Soon after the start. I'm next to the kid in orange, already settled in behind two of the four women that would be in contention at the end. Alisha Williams foreground, Nicole Feest behind (412). Photo Sonja Wieck's father-in-law.

Coming down Mountain Ave. I could hear the pitter-patter of the women's race behind me, all the while getting updates from spectators as they cheered the lead action on. I picked up Frank pretty close to mile three, which split at 5:24 (16:22), and felt the girls getting closer. I knew they'd be kicking it in soon, as money was at stake, so I was debating internally if I wanted to be childish and try to out-kick them if it came down to it or take the more dignified approach and let them get on with it.

By Mason Road, maybe a quarter mile from the finish, Romanian Olympic marathoner Nuta Olaru made her move. It was pretty weak to be honest, but it was enough to get by me and also to string out the other two girls with five meters between first and third. Rounding the last turn onto College, I decided to accept my second chicking of the year and cruised to the finish. While I probably wouldn't have beaten the winner across the line anyway, I did have the fourth place woman sprint by me in the last ten meters. Doh.

How it shook out in the women's race, with me third white shirt back. Adriana Nelson (fka Pirtea), Nuta Olaru (2nd), Nicole Feest (4th) behind me, and Alisha Williams (3rd) on the fence. Photo Sonja Wieck's father-in-law.

My last mile was a 5:42, but the general consensus among GPS-carrying runners after the race was that mile three was slightly short and mile four slightly long, so those splits were probably more like 5:30 and 5:36, which means I ran a very evenly paced race.

It was definitely fun to get the pole position on the women's race, which was an absolute barn-burner. Adriana Nelson caught and out-kicked Olaru for the win, Olaru and Alisha Williams finished one second behind the winner in a photo finish and Nicole Feest was a second behind them. Phew! The winning time in the men's race was 18:52 by a guy from Alamosa called Aucencio Martinez - fast.

I finished two seconds over my goal in 22:02, which last year would have been good enough for pie, but with far more runners this year I had a feeling when I crossed the line that pie might be eluding me once again. I got to Old Chicago just at they were sticking the preliminary results on the window.

Second, 35-39! Ah, yes, the pie was mine.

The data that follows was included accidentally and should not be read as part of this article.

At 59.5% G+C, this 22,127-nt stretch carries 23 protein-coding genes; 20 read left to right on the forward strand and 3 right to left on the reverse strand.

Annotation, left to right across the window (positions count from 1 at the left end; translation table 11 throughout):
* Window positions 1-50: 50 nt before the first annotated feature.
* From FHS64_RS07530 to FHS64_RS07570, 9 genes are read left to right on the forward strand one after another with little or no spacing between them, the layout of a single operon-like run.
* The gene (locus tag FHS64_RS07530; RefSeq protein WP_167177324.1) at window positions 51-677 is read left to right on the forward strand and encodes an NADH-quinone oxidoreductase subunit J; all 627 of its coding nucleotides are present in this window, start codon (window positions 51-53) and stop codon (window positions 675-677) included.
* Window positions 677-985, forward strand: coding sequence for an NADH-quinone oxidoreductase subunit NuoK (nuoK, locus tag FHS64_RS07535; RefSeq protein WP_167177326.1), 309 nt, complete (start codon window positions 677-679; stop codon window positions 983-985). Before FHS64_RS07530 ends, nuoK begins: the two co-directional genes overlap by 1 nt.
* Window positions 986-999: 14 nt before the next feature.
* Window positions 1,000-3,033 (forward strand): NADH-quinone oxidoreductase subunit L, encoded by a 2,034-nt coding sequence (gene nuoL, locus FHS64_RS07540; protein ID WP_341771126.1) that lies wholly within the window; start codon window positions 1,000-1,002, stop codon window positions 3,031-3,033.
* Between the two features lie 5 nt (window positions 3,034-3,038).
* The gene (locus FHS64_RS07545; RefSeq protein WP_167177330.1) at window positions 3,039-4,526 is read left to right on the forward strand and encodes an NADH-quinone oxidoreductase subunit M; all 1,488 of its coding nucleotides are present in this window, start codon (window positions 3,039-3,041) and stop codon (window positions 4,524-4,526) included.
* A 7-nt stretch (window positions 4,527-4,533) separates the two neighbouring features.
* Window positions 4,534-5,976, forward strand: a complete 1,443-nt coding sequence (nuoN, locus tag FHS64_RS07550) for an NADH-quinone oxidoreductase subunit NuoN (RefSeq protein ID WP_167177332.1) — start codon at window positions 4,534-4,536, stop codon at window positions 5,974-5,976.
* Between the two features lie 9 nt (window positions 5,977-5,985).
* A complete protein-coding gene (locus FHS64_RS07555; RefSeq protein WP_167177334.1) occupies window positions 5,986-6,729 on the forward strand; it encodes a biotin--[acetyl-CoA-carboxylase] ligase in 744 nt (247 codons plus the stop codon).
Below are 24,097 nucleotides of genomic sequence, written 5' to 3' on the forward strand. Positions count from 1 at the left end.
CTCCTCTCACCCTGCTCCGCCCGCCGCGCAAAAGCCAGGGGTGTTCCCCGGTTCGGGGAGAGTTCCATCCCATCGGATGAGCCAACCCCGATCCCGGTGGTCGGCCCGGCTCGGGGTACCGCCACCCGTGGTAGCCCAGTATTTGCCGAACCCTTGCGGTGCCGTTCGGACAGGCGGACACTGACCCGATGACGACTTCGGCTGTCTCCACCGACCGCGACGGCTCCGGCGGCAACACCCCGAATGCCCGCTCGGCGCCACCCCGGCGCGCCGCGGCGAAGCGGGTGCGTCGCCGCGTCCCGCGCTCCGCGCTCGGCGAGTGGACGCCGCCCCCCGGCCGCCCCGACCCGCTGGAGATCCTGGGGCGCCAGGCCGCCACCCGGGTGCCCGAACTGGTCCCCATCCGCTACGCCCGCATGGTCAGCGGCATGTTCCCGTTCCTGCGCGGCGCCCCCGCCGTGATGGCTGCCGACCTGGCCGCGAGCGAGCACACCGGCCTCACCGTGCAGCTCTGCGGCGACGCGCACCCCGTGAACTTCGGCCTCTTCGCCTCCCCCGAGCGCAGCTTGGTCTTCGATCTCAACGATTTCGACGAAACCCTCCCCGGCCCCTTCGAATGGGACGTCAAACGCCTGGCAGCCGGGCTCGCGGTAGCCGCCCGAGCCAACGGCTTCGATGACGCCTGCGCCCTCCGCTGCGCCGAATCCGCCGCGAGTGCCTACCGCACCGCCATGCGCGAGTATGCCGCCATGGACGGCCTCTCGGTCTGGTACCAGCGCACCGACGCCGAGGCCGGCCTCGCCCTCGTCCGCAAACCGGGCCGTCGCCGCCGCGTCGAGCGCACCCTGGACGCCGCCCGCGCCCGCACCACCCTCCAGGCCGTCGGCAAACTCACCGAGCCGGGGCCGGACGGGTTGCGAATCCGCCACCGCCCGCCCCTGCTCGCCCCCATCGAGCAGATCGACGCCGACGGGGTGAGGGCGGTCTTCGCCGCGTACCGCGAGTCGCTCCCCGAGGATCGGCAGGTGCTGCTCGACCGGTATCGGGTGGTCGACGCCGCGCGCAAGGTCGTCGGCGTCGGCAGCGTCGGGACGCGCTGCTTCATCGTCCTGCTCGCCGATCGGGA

Pie and a Guinness. Mmmm.

Ladies from the Fort Collins Running Club tucking into Bloody Marys at 10:30 in the morning. Gotta love Thanksgiving!

Monday, November 23, 2009

The Boxing Day Run - A Classic

Now working the second iteration of their Emergency Website, after a year of the original Emergency Website, the Saltwood Boxing Day Run (BDR) continues to be a study in how not to manage a running event, and yet it remains one of my favorite - if not favorite - races on the running calendar.

The race starts and finishes by the Saltwood village green, takes you on a three-mile spin around local farmland and woodland, and includes a number of steeplchase-like obstacles. Race HQ is the village pub, and it's four or five deep to get to the bar after the race. Love it!

2008 start.

The three years I have run the BDR, the timing has been something of a shambles and each year Stuart, the race director, seems to quite comically come up with new-fangled ways to mess up the results, stubbornly dismissing tried-and-tested methods of race timing.

In 2006, race organizers managed to list a majority of the 1,000+ finishers in the official results, but by no means all of them. They used the fairly orthodox finishing chute method, but rather than rip tabs from bibs, there was a guy with a ratty notebook at the end of the chute scribbling numbers as they walked past him. Needless to say, many numbers failed to make their way into the notebook and, by extension, the official results.

For the 2007 race, the organizers chose to do away with the ratty notebook, deciding instead to radio finisher numbers to Stuart in Nottingham (hundreds of miles away) as they crossed the finish line. This method was not a success, and apparently the back-up video of the finish line was a disaster too. The results were maybe 70% complete. And then there was last year: the bullhorn fiasco.

The finish line chute was done away with - why, I don't know - and race numbers were bullhorned to somebody somewhere (maybe Stuart in Nottingham) as finishers crossed the line. Inevitably, as the hordes started filing through, the bullhorn operator and scribe quickly became overwhelmed and only a scattershot of finishers were captured in the results - maybe a 50% success rate. Again, the back-up finish-line video was a failure.

I finished fifth last year, so my result was recorded before the system broke down.

Matt finished top 20, but his result was never recorded as the bullhorn system had begun its downward spiral!

And this year? Well, the newest results-capturing system has recently been expounded upon through the (second emergency) race website: "We are using bar codes this year! We didn't want to revert to a slow funnel, even though it has been the most reliable system in the past."

Brilliant!! Why revert to your most reliable system when you can try something completely new and hatstand instead? I can't wait to see how the bar-code system will work. Will there be a guy with a bar-code scanner scanning us as we cross the line, or will we be picked up and thrust across a grocery store checkout as we finish? I'm almost as excited to find out how this unique system will work as I am to get to Saltwood to toe the line for the fourth annual Clark and friends Boxing Day outing in the 35th running of the BDR.